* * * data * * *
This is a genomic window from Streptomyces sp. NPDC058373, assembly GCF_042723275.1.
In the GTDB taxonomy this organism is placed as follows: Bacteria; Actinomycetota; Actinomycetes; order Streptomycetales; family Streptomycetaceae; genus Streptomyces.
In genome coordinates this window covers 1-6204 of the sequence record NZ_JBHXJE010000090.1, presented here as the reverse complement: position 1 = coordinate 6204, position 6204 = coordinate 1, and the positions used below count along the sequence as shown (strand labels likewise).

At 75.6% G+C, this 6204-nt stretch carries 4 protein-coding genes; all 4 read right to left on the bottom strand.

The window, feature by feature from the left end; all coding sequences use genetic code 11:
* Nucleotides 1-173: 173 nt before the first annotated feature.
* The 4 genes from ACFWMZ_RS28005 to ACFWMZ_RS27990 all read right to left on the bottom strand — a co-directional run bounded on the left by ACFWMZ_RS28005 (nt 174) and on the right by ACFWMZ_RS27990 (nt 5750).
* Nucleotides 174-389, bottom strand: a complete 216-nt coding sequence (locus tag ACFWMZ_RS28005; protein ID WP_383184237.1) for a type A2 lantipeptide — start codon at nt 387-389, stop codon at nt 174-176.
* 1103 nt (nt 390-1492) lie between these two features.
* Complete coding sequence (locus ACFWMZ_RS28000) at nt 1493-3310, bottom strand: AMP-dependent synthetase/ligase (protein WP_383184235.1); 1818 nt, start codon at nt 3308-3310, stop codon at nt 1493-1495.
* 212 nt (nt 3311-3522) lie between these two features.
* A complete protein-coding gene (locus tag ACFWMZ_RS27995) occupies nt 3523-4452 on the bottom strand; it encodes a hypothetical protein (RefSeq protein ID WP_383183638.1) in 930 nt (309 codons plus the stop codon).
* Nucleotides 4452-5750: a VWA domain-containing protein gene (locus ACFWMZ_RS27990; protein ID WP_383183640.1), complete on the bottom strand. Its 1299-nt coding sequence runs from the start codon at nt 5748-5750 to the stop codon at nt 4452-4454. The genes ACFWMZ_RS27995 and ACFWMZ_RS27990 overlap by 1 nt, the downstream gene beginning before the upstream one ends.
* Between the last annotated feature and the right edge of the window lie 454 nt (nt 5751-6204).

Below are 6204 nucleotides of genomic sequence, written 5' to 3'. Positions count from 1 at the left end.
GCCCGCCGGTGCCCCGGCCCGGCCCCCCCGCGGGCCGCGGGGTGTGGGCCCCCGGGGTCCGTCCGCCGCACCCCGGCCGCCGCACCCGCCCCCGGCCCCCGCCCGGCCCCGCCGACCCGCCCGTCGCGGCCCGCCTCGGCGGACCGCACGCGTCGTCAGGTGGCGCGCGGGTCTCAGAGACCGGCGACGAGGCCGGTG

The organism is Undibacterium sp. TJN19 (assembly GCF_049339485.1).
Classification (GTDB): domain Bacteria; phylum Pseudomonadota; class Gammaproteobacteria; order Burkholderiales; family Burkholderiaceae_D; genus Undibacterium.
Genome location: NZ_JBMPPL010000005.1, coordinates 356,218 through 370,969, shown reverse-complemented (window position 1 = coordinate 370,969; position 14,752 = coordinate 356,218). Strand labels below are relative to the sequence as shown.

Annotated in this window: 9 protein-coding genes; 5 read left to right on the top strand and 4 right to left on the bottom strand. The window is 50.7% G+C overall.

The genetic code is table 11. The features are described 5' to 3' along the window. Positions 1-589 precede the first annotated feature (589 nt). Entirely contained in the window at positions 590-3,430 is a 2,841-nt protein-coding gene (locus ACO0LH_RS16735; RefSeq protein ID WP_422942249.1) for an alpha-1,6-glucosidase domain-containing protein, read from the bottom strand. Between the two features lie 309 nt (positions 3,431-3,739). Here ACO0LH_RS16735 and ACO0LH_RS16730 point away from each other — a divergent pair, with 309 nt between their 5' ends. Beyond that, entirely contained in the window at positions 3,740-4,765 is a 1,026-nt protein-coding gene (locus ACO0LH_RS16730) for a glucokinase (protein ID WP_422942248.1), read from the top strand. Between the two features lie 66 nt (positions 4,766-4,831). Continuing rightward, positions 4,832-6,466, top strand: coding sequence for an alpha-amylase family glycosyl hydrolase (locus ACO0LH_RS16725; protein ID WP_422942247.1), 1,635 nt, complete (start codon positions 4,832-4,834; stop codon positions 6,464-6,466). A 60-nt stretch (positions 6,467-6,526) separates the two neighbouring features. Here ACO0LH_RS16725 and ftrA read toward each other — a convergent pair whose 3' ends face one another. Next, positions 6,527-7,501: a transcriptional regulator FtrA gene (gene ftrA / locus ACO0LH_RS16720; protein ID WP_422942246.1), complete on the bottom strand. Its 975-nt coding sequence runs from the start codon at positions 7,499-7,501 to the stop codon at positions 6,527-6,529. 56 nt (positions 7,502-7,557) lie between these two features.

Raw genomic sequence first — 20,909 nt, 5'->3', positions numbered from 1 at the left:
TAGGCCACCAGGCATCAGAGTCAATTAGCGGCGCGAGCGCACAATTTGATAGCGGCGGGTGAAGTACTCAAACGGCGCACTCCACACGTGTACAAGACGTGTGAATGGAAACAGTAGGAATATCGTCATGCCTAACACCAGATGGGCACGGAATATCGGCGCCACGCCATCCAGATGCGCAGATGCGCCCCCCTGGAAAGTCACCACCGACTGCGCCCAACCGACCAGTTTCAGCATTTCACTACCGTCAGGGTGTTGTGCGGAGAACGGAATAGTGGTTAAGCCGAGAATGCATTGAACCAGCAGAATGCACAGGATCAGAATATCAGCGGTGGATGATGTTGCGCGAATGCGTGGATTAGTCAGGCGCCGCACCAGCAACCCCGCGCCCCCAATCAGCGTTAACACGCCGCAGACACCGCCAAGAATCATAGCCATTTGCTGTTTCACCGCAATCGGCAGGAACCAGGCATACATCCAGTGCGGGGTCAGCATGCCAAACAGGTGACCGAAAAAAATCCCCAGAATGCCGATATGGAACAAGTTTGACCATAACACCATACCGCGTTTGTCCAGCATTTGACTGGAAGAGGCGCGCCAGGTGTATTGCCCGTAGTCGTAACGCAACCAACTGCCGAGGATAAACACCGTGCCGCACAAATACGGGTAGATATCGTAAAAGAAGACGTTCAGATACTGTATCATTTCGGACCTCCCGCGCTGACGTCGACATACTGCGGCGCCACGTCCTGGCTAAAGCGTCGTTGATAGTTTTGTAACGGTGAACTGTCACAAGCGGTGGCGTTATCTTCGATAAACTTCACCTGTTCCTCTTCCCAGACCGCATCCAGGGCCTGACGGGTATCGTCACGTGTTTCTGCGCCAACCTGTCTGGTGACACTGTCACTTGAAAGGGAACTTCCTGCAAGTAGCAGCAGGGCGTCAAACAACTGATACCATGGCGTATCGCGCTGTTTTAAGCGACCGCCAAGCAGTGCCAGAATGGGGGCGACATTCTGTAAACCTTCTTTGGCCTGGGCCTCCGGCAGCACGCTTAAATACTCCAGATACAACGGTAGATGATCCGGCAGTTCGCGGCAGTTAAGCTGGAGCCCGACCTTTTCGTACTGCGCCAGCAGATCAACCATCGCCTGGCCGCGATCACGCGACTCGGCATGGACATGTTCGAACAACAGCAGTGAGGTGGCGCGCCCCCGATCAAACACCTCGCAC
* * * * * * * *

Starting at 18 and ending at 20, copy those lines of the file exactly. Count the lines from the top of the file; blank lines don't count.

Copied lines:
Classification (GTDB): domain Bacteria; phylum Pseudomonadota; class Gammaproteobacteria; order Burkholderiales; family Burkholderiaceae_D; genus Undibacterium.
Genome location: NZ_JBMPPL010000005.1, coordinates 356,218 through 370,969, shown reverse-complemented (window position 1 = coordinate 370,969; position 14,752 = coordinate 356,218). Strand labels below are relative to the sequence as shown.

Annotated in this window: 9 protein-coding genes; 5 read left to right on the top strand and 4 right to left on the bottom strand. The window is 50.7% G+C overall.